Tips for family informal supports

  1. As a carer, you must learn to strike a balance between wanting to indulge your family or friend and, at the same time, ensuring they stick to their treatment if they are undergoing therapy. Make sure they stick to their routine or diet, take their medicines on schedule, and attend doctor’s appointments when required.
  2. Be mindful of their healthcare provider’s instructions and always be vigilant for any changes — whether these are signs of improvement or deterioration.
  3. Be open to using technologies and any training necessary for you to become a better, more efficient and happy carer.
  4. Don’t be afraid to ask for help — whether it’s from other family members, medical professionals or caregiving institutions — especially when you know that you can no longer provide the care your family or friend requires.

Training to be a carer or support worker

If you are committed to working as a full-time carer, the NDIS provides a list of courses for you to become NDIS qualified. These include certifications in disability support, individual support and ageing support. With these certifications, you can also embark on an in-demand and fulfilling career in disability or aged care within your local community.

Crucial considerations before becoming a carer

It is important to know what is expected of you to do the job well. It is also crucial to be aware of the challenges of being a carer, as well as sources of support, training and financial assistance.

As a carer or someone planning to become one, there are a couple of things you have to cover:

  • Are you healthy and physically and mentally prepared to become a carer?
  • Do you know enough about your family’s or friend’s illness or disability?
  • How much time will you be able to devote to caring for them?
  • Are you prepared to provide the care they require on a day-to-day basis?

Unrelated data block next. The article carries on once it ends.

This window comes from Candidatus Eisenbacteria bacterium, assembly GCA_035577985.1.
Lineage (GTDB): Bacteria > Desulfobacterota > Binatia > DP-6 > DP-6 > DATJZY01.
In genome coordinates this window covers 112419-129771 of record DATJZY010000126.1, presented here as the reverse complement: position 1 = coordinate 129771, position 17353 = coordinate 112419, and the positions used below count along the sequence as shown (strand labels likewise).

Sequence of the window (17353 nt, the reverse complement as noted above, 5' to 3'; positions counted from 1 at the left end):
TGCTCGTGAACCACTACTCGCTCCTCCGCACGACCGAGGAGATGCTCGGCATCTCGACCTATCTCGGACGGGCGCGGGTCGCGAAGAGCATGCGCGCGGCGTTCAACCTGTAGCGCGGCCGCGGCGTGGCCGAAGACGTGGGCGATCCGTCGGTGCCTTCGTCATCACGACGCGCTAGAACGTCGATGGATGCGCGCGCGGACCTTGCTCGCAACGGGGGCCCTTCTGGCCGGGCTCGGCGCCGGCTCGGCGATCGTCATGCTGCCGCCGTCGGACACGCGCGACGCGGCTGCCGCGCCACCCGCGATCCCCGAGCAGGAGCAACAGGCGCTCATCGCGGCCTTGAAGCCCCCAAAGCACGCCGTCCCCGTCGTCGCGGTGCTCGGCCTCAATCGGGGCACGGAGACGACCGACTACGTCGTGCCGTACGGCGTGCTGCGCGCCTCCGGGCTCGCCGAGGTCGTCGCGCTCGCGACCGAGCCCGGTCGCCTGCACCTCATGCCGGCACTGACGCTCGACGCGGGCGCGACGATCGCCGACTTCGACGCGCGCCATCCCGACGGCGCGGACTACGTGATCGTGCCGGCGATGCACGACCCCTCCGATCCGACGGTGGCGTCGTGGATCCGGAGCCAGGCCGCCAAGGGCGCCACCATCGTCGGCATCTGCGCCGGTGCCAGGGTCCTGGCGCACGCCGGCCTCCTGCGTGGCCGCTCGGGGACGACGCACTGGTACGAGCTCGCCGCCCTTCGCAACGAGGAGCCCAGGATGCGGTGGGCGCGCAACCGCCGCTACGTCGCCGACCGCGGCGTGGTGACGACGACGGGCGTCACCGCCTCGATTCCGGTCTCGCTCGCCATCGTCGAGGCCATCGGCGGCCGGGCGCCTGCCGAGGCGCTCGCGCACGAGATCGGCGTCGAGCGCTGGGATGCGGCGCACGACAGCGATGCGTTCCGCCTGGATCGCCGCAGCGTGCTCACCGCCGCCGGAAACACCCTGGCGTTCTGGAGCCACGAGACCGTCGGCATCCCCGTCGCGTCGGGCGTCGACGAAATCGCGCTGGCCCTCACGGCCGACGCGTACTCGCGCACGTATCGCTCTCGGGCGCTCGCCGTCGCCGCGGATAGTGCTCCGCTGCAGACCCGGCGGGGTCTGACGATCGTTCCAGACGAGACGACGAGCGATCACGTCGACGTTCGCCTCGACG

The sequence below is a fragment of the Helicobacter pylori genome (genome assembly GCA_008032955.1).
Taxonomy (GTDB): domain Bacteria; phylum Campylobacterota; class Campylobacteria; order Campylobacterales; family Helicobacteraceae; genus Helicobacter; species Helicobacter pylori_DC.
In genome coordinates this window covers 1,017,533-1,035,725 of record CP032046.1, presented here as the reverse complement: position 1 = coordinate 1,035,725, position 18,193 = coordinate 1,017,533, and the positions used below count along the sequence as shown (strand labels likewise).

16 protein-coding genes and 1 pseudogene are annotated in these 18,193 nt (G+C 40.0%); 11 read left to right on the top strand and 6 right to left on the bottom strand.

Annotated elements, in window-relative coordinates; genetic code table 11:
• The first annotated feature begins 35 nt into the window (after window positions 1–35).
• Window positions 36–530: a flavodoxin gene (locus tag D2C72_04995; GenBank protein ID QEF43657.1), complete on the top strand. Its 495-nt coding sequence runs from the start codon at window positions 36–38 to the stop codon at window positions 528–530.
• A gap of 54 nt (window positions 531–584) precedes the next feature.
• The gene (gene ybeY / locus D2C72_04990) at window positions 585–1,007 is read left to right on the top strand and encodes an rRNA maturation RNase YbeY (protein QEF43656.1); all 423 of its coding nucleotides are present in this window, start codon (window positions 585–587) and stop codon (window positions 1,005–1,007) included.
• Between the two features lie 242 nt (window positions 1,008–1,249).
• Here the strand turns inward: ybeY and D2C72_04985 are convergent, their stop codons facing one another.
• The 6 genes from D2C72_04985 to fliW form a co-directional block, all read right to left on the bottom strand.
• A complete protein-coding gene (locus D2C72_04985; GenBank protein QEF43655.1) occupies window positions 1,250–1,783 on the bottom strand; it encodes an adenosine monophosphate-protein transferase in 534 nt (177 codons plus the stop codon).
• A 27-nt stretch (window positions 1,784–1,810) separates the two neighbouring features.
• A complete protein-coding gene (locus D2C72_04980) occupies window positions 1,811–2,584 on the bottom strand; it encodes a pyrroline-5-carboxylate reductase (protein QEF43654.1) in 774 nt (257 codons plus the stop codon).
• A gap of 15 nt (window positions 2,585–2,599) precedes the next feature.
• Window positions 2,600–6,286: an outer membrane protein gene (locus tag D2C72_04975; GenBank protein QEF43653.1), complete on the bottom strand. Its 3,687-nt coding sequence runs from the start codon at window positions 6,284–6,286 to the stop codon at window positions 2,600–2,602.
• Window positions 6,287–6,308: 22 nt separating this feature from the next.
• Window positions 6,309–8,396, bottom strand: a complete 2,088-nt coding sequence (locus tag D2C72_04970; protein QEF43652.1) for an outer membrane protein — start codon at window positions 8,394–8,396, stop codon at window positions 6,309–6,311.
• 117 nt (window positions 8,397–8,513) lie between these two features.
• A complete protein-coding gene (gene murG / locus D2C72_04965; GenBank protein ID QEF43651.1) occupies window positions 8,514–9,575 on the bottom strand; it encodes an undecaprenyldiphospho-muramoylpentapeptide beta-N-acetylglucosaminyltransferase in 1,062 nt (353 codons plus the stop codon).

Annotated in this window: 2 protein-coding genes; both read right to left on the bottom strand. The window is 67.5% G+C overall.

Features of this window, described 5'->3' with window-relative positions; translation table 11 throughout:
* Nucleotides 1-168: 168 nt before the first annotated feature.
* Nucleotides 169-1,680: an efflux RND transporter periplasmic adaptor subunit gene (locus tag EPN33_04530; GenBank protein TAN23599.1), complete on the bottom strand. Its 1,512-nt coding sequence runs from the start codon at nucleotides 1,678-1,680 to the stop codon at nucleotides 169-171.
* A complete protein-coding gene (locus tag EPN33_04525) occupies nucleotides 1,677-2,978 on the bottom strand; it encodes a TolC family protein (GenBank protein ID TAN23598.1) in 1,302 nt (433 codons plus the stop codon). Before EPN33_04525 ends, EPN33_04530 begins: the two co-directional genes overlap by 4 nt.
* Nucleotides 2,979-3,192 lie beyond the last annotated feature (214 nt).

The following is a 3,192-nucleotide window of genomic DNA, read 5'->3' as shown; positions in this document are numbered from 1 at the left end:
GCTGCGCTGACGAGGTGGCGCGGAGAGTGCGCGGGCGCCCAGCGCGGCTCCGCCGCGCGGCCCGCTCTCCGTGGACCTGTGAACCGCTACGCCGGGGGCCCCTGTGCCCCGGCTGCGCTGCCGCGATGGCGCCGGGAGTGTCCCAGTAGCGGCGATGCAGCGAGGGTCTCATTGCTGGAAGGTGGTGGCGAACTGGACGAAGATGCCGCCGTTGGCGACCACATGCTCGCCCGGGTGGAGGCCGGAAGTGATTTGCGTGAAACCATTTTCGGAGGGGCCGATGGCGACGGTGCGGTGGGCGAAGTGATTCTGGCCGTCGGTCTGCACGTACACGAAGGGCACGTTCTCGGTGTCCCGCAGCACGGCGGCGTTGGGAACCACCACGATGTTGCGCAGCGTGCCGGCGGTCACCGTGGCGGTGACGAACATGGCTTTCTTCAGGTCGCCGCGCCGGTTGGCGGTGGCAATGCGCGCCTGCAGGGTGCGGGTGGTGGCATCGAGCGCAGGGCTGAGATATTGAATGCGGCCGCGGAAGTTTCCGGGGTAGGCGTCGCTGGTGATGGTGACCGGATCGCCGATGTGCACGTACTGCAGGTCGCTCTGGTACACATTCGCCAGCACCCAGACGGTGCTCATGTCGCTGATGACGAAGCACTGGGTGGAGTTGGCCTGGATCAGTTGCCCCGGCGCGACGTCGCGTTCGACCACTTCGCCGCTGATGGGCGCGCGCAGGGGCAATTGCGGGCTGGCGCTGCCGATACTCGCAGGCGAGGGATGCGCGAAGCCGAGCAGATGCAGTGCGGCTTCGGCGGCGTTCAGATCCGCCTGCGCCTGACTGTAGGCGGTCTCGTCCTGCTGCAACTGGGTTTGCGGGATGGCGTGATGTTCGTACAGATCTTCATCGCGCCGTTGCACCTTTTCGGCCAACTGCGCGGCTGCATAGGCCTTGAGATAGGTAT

These are just a few of the questions you have to consider before taking on this task.

If you decide to take on the task of caregiving, we suggest reaching out to support networks so you can have a source of reassurance and encouragement from people who are experienced in the sector or in a similar situation.

The importance of self-care

  • Get around 7 to 9 hours of quality sleep every day.
  • Stick to a healthy diet that includes plenty of fresh vegetables, fruits, protein, healthy carbs, fats and fibre.
  • Exercise regularly — even if it only means taking a 15-20 minute brisk walk.
  • Take regular breaks from your daily routine by spending some time alone in a quiet place or indulging in a hobby like reading, gardening or knitting.
  • Communicate how you feel with close friends or relatives, or reach out to support groups.
  • Go on a short holiday to spend some precious ‘me time’, where you can switch off completely, unwind and refresh your mind, body and spirit.
  • Get a massage or take a relaxing bath.
  • When you feel stressed out, take deep, relaxing breaths.
  • Learn to meditate.

Becoming a carer is an inspiring decision and can be a very fulfilling experience. However, it also involves a lot of challenges. By gaining as much information about becoming a carer and learning about the support needs, you will be better prepared for the challenges and lead a fulfilling career.

For more information or to ask any questions, get in touch with Centacare Employment and Training.